naughty christmas card
Jan 31st, 2010 by beth the other admin

There comes a time in every child’s life when it’s time to cut the apron strings and buy your own Christmas cards.  For me, that would have been about the time I was, say 14 or 15.  Doesn’t really matter.  Being the multi-tasker that I am, I picked my cards up one day while I was shopping at the mall.  Spencer’s had some on sale.  Cute little picture of two bears on the front.  The inside said “It’s beginning to feel a lot like Christmas.”  Some of you may already have got the punch line.  Just keep reading.  The next weekend, I began to hand some of my Christmas cards out to a few friends at church.  I may have even handed one to the pastor.  I have tried to block that from my memory.  By Wed., the pastor’s son, who was also a good friend a just a few years older, pulled me aside.  Apparantly, the two cuddly bears weren’t as innocent as I thought.  Just one of many of my awkward moments.  My parents still screen my Christmas cards before I send them out.

Karen – FL

secret language
Jan 31st, 2010 by micah the admin

My best friend and I like to speak to each other in what we call our “secret language” which isn’t so secret in a state where half the population speaks Spanish. But we speak this language to each other when we are sure there are only people around who don’t understand and we don’t want them to understand. So the other day we were at the local Starbucks doing our homework and there was an older couple on the couches right across the way who kept on staring at us. I could see it because it was right in front of my face but my friend couldn’t unless she looked to her right. So I felt I needed to inform her of the rude people so I tell her in our secret language “nos estan mirando” (they are staring at us) in a “how dare they” tone. I said it quite loudly the first time. So my friend mouths to me, “they probably speak Spanish” to which I reply confidently that I’m sure they don’t. …so I repeat it a few more times to her as it is annoying and distracting me. Me  giving rude looks, staring back, and rolling my eyes wouldn’t stop them so I just tried to focus on my homework. Eventually they get up to leave but to my dismay they approach my friend and ask her what her shirt says. She reads them in Spanish what the shirt said (it was the name of the Christian organization we work with), and as she was about to explain what it meant, they finished her explanation already knowing the organization and language, and began to converse with us in Spanish. I didn’t say much, I only felt my face get brighter shades of red and they didn’t say much to me anyways. (They mostly looked and talked to my friend) Not only did they know people we know, they were sweet old missionaries for like 50 years. Yeah, I felt like a jerk. But I learned my lesson. I’ll never speak our secret language again in a public place if I’m talking about someone.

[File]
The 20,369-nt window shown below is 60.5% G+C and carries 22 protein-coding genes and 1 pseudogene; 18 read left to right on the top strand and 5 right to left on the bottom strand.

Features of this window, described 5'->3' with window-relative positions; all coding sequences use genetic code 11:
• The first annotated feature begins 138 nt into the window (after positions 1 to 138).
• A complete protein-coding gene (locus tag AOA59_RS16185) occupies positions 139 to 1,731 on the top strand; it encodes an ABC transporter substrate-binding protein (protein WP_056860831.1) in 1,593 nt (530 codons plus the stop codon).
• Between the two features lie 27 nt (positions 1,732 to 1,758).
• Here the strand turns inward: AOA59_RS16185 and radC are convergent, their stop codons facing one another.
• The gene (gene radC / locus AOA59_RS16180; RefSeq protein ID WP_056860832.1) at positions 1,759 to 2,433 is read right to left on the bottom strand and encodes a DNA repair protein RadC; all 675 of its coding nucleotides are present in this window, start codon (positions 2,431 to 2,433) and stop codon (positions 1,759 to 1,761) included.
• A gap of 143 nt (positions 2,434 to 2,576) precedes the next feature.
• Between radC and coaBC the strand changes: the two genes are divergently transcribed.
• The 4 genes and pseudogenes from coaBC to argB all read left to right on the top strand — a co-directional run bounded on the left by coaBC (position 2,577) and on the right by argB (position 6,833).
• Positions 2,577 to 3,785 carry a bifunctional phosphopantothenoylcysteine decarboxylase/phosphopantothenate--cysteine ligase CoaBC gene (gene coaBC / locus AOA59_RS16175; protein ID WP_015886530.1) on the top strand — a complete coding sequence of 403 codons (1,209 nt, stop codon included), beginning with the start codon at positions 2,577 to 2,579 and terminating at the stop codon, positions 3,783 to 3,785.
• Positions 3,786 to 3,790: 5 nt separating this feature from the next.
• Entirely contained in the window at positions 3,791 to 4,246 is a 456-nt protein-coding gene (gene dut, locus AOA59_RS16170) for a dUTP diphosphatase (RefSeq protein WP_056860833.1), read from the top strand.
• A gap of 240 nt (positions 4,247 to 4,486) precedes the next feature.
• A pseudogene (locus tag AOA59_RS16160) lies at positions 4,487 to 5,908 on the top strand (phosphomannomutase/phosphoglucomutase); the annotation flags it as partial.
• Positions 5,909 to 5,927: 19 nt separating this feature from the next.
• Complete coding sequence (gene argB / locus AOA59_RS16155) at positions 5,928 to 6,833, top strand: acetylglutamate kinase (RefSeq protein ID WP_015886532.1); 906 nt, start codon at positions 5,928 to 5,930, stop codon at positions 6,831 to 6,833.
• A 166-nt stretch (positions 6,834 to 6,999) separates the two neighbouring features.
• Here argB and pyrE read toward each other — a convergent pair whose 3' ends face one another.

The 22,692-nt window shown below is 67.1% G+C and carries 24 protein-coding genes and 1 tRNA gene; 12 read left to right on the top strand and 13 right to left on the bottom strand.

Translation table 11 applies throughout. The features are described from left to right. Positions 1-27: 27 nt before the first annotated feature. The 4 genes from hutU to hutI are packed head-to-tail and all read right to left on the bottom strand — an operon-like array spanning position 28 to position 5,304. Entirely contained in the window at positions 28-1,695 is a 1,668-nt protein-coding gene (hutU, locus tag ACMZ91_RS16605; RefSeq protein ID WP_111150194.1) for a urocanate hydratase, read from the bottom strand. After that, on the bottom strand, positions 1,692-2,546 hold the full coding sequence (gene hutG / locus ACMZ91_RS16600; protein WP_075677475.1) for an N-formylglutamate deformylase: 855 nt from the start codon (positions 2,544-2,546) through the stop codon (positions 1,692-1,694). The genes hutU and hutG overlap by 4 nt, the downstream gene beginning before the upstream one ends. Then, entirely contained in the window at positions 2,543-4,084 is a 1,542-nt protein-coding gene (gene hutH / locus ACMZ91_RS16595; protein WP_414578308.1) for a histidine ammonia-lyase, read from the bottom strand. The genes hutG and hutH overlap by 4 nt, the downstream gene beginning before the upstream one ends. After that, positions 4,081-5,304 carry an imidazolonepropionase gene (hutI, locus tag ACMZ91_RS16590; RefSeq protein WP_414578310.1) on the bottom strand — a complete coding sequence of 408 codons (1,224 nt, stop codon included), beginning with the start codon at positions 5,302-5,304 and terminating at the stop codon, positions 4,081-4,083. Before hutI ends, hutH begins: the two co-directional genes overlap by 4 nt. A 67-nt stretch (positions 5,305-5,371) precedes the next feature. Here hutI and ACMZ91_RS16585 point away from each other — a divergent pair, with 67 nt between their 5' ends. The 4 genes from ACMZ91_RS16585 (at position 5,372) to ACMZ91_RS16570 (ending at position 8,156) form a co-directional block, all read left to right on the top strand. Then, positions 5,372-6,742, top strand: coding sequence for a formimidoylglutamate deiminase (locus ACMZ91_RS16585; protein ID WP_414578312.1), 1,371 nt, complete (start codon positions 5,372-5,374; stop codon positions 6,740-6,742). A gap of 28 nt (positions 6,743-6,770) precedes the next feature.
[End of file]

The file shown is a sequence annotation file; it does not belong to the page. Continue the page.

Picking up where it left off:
Rachel – SC

gender mixup
Jan 31st, 2010 by micah the admin


Back in Utah I was part of a para-military group. We’d practice marching, carrying flags, and go on evening or weekend trips assisting/presenting the flags for community activities and events. One hot summer we’d already presented the flags at the opening of the annual Scottish Games in the evening, then returned the next day to assist as needed. We had camo shirts, camo pants, black boots, and black t-shirts. It got really hot, so we were allowed to remove the camo shirts. Keep in mind I’d had my guy friends give me (girl) a military haircut, for the fun of it. So one person from our group got heat stroke. We’re hanging out at the hospital and I was standing with a few of the boys by the restrooms. I moved to enter the women’s just as a lady came out. She glanced at me and said, “Uh, this is the women’s restroom?” I grinned back and said, “I know.” She looked down at my chest, then back at my haircut, and just walked away. We all laughed about it later.

Susie – MN

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